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First VLBI with two phased-array feeds

In a world first, CSIRO has shown that high-resolution observations, a technique called 'very long baseline interferometry' VLBI, can be made using two phased-array feeds (PAFs).

The CSIRO-designed PAFs are a key feature of the Australian SKA Pathfinder, ASKAP, which is sited at the Murchison Radio astronomy Observatory (MRO) in Western Australia. PAFs can be thought of as 'radio cameras', able to image much larger regions of sky than traditional single pixel feeds.

For their experiment on 27 October, the VLBI test team observed with one of the 12 ASKAP antennas now operating with PAFs and, simultaneously, with the 64-m Parkes radio telescope in eastern Australia, equipped with a slightly modified ASKAP PAF.

A previous link-up with an ASKAP antenna had shown it was feasible to use a single PAF for VLBI.

The dual-PAF observations were more complex. New firmware had to be installed on the ASKAP antenna to allow access to the raw data, and the data streaming from both PAFs had to be resampled and converted to VLBI format.

Three hours' worth of data was recorded and will be analysed over coming weeks.

The goal was to observe the galaxy PKS B1740-517. CSIRO astronomers had discovered neutral hydrogen gas (H I) in this galaxy when using just six ASKAP antennas, its so-called BETA array. They hoped to use VLBI to pinpoint where the gas lies in the galaxy. They used the dual-PAF set-up because they needed to observe at 986 MHz, a frequency covered by the PAFs but not by the conventional feeds available at Parkes or other Australian telescopes used for VLBI.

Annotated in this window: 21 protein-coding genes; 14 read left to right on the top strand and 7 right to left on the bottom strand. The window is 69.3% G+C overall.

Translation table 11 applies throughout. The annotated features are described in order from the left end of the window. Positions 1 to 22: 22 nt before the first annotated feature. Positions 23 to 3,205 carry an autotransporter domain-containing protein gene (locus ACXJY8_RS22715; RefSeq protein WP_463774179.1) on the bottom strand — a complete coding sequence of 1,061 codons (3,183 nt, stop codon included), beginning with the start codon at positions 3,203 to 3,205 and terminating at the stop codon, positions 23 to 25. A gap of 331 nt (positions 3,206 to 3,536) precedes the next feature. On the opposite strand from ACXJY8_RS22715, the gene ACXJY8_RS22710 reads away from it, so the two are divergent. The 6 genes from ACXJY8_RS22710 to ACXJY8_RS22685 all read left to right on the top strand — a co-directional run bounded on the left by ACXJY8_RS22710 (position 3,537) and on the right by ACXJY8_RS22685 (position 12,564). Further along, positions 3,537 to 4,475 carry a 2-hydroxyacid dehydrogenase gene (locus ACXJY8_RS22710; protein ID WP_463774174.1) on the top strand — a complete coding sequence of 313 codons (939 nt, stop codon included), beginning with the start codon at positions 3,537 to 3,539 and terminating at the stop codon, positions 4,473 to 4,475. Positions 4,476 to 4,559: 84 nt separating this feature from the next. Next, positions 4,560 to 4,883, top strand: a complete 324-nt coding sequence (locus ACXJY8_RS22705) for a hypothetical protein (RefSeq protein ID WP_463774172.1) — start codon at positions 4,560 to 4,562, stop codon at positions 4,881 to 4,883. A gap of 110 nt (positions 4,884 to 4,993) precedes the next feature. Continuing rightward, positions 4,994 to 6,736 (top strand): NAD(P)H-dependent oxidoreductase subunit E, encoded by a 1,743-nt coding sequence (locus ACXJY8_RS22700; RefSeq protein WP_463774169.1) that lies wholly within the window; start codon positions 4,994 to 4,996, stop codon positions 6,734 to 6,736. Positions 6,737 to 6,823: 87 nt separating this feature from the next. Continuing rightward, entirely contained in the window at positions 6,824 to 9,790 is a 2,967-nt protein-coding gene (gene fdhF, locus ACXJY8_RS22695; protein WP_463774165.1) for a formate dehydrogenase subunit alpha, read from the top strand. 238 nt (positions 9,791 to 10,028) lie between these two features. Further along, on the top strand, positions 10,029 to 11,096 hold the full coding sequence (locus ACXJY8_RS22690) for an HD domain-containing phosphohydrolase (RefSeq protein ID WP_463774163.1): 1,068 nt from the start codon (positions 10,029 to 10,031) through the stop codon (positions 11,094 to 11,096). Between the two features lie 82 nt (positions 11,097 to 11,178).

As well as confirming that the signals from two PAFs can be combined for VLBI, the tests showed how easily ASKAP can 'multitask'. While one ASKAP antenna was being used for VLBI, another ten were working together to study the same galaxy in a different way.

Chris Phillips, Aaron Chippendale and Aidan Hotan carried out the VLBI tests, helped by the MRO support staff and the Digital Backend group at CSIRO Astronomy and Space Science.

Added by Helen Sim on 2016-11-07

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